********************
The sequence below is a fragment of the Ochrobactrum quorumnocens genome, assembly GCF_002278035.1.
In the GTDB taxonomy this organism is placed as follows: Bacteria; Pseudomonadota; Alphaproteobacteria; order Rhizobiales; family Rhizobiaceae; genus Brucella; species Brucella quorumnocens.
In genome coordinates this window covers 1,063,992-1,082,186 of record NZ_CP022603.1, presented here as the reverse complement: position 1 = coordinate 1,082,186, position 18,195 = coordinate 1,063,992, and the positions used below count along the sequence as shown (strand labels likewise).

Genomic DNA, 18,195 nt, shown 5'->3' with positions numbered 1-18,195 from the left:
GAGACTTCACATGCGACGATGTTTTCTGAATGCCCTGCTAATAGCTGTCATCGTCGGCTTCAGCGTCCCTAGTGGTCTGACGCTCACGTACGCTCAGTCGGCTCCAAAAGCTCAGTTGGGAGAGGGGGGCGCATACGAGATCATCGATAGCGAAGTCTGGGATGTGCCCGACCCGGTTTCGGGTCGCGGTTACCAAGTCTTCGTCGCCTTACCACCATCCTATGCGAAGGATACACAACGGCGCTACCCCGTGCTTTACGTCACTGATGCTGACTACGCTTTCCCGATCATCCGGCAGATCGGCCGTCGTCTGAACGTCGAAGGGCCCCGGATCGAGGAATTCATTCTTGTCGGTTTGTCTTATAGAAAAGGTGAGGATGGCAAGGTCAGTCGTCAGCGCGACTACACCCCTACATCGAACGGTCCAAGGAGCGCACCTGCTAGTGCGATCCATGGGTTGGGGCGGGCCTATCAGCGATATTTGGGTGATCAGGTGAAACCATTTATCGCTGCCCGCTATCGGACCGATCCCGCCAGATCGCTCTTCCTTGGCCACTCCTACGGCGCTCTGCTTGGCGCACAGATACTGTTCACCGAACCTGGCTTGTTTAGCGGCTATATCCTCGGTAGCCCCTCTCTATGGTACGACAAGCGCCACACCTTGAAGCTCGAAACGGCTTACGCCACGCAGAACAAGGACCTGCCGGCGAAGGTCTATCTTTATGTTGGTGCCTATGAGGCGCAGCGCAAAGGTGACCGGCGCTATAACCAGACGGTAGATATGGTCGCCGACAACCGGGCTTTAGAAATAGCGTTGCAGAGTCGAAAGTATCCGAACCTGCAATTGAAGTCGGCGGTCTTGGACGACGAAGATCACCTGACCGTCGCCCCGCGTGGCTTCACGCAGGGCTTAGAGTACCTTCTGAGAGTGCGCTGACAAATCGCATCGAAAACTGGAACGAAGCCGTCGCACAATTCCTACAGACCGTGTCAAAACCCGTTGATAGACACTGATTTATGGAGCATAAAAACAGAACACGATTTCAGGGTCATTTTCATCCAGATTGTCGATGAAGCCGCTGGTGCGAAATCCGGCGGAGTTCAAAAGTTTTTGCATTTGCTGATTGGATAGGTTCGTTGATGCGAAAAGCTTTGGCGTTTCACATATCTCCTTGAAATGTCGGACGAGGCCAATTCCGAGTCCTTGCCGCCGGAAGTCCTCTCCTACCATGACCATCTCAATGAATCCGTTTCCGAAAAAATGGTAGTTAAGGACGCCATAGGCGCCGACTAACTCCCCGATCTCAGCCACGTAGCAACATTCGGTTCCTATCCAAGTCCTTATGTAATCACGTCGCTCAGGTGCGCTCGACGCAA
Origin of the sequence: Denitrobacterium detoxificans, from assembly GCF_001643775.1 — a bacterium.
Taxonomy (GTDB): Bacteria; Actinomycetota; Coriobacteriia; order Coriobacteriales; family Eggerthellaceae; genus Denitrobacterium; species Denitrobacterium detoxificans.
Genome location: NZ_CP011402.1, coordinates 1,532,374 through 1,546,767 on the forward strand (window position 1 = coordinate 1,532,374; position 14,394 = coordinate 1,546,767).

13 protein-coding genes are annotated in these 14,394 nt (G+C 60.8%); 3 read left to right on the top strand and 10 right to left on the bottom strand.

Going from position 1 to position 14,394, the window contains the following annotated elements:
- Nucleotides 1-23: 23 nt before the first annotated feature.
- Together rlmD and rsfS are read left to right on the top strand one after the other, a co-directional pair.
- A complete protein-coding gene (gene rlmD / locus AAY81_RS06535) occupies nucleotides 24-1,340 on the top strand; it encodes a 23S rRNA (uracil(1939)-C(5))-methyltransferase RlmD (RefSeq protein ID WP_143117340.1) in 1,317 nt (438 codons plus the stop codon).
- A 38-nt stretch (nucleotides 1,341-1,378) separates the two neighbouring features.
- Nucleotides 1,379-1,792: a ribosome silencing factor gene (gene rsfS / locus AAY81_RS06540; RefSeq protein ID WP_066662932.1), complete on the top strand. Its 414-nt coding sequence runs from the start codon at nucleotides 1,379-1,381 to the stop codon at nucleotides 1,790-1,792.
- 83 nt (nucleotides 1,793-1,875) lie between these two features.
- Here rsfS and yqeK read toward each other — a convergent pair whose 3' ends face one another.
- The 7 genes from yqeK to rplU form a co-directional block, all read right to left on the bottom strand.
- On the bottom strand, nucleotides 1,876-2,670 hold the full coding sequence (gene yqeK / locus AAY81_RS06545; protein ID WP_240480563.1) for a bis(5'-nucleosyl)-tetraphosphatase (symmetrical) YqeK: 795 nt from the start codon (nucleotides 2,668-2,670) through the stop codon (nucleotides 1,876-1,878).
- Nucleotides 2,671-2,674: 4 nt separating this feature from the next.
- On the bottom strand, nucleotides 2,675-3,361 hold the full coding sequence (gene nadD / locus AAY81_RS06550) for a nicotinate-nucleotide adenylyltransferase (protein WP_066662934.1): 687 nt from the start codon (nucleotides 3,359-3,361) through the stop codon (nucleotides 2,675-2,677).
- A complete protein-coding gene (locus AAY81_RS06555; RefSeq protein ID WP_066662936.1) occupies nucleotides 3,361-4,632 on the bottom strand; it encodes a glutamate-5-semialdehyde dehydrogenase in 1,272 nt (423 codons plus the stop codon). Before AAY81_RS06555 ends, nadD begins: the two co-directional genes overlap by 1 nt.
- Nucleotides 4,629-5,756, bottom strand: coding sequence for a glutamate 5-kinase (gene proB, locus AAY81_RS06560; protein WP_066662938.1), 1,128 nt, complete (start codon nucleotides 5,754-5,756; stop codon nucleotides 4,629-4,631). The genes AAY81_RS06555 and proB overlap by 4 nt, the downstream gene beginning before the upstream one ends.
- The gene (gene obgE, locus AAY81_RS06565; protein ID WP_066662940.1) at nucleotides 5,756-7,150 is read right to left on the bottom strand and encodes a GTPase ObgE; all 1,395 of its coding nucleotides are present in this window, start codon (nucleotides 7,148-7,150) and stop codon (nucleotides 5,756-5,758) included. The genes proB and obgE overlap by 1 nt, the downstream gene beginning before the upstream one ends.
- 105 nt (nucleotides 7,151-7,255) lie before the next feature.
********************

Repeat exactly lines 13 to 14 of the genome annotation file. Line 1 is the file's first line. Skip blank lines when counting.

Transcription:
- A complete protein-coding gene (gene rlmD / locus AAY81_RS06535) occupies nucleotides 24-1,340 on the top strand; it encodes a 23S rRNA (uracil(1939)-C(5))-methyltransferase RlmD (RefSeq protein ID WP_143117340.1) in 1,317 nt (438 codons plus the stop codon).
- A 38-nt stretch (nucleotides 1,341-1,378) separates the two neighbouring features.